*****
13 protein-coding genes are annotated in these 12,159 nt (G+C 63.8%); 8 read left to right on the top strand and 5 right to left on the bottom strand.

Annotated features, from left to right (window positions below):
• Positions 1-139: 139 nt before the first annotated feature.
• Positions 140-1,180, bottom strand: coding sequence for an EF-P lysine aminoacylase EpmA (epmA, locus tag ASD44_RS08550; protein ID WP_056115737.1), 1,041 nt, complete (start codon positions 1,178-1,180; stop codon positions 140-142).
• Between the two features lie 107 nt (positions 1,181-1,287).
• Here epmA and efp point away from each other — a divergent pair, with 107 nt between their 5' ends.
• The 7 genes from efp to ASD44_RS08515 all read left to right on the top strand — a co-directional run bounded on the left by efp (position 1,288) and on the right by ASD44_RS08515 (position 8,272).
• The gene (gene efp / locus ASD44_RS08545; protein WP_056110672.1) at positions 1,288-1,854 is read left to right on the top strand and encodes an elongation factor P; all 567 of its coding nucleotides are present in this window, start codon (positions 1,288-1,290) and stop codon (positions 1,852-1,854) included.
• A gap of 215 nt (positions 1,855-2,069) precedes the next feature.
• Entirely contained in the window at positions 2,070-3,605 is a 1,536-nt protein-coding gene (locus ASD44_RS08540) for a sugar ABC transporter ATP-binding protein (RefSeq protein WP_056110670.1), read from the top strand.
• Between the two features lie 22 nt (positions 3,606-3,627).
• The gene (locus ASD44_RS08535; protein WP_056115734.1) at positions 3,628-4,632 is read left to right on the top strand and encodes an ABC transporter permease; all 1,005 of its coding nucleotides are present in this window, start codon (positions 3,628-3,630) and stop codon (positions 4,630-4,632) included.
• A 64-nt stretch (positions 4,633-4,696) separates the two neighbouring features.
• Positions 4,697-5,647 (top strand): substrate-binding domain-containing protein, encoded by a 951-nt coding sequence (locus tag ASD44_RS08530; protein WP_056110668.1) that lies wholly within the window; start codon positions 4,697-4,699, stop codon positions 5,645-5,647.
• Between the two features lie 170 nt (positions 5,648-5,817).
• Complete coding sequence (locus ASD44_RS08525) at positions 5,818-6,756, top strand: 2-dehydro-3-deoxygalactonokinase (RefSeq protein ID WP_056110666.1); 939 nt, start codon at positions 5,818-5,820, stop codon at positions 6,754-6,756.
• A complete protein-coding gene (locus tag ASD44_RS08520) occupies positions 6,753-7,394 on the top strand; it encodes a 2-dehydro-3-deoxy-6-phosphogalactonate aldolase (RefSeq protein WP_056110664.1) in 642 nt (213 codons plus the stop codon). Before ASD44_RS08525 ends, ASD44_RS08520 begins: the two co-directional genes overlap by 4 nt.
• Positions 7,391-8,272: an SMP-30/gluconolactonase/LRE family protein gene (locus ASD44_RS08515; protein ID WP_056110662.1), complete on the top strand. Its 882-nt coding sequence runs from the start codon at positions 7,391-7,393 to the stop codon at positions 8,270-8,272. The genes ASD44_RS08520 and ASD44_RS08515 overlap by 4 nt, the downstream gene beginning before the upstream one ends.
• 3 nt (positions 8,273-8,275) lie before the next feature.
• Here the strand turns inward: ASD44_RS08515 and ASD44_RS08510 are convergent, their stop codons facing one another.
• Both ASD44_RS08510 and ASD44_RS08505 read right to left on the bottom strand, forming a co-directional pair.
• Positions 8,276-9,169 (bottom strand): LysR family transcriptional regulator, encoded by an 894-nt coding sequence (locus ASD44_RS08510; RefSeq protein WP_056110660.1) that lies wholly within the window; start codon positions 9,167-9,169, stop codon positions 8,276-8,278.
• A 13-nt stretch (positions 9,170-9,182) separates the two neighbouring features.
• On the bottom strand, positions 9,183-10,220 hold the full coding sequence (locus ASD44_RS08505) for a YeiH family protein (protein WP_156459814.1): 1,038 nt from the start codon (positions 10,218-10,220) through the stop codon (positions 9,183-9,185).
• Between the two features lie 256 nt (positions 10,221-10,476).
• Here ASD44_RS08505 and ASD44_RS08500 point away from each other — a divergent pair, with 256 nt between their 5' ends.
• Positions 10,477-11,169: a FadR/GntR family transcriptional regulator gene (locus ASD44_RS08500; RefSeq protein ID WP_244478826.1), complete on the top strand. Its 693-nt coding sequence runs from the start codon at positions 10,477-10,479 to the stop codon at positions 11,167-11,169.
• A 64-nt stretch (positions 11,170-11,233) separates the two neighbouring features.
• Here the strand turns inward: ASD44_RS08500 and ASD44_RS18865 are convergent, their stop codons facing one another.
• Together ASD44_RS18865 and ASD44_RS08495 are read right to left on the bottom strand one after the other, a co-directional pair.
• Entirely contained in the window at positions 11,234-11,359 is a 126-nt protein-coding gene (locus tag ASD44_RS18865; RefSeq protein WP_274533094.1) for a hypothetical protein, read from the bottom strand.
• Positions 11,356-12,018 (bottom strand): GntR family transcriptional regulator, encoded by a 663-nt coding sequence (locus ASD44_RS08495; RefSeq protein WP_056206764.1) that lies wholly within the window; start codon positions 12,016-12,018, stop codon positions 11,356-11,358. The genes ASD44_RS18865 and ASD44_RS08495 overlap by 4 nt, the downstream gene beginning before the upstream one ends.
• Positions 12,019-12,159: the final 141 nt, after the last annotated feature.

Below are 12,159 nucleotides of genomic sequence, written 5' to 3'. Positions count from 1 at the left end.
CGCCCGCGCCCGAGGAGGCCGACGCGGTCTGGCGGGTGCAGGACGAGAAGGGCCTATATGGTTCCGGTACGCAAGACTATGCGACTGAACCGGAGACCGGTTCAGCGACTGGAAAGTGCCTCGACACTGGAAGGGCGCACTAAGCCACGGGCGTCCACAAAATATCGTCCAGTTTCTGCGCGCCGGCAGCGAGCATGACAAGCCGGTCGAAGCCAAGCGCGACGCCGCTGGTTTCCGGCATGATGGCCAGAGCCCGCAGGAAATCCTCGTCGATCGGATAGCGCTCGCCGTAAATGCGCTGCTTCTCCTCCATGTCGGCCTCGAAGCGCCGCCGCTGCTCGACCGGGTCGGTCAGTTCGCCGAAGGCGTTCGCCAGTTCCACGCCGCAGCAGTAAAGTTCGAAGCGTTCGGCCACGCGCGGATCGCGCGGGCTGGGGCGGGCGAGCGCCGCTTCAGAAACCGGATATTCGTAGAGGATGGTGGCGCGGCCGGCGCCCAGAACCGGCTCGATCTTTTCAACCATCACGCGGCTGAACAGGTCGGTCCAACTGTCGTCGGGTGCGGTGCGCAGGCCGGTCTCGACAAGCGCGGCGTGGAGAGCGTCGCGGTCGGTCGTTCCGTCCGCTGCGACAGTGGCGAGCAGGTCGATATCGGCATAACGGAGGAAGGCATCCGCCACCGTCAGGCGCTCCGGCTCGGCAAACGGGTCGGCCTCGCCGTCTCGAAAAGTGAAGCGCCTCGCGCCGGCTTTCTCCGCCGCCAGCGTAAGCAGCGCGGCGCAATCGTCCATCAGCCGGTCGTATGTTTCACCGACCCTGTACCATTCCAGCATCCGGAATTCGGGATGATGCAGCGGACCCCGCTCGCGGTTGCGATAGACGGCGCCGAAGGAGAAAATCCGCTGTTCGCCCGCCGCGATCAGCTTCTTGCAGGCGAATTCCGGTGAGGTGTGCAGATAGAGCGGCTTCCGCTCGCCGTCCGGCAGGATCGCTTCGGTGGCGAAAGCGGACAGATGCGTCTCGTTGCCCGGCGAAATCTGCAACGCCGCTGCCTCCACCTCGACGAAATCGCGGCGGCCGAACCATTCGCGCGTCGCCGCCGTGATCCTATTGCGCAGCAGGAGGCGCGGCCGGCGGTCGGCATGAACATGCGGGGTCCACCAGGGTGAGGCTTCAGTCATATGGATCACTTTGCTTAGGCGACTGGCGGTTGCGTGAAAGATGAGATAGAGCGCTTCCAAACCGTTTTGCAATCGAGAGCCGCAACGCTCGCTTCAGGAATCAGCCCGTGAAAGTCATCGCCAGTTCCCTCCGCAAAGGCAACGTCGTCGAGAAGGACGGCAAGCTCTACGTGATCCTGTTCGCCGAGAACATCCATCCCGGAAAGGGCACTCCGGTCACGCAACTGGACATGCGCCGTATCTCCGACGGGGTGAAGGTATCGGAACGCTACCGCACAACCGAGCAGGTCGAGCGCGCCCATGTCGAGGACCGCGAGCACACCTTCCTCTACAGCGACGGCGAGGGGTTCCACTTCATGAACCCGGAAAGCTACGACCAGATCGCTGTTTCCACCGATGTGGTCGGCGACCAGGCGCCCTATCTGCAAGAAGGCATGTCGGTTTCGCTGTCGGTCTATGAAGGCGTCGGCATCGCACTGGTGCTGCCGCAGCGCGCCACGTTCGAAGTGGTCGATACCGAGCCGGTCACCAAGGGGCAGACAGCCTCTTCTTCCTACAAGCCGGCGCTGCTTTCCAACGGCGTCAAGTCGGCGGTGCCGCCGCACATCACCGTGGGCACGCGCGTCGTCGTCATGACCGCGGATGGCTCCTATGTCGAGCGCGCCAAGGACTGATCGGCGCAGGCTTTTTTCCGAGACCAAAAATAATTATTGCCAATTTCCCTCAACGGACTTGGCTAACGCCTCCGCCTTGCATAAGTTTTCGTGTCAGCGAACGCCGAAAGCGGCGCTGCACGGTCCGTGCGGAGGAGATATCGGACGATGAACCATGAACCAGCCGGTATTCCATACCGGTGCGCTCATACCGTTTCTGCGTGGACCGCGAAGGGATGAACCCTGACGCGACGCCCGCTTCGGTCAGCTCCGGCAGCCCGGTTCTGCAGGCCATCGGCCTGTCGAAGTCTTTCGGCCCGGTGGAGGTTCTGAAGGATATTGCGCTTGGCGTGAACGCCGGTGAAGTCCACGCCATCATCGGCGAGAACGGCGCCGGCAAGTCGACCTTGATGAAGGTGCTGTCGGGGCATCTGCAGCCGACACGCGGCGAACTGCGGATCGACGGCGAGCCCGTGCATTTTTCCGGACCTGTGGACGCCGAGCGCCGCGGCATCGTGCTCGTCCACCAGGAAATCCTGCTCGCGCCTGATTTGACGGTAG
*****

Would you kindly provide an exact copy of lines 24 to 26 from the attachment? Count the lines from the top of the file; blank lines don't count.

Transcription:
• On the bottom strand, positions 9,183-10,220 hold the full coding sequence (locus ASD44_RS08505) for a YeiH family protein (protein WP_156459814.1): 1,038 nt from the start codon (positions 10,218-10,220) through the stop codon (positions 9,183-9,185).
• Between the two features lie 256 nt (positions 10,221-10,476).
• Here ASD44_RS08505 and ASD44_RS08500 point away from each other — a divergent pair, with 256 nt between their 5' ends.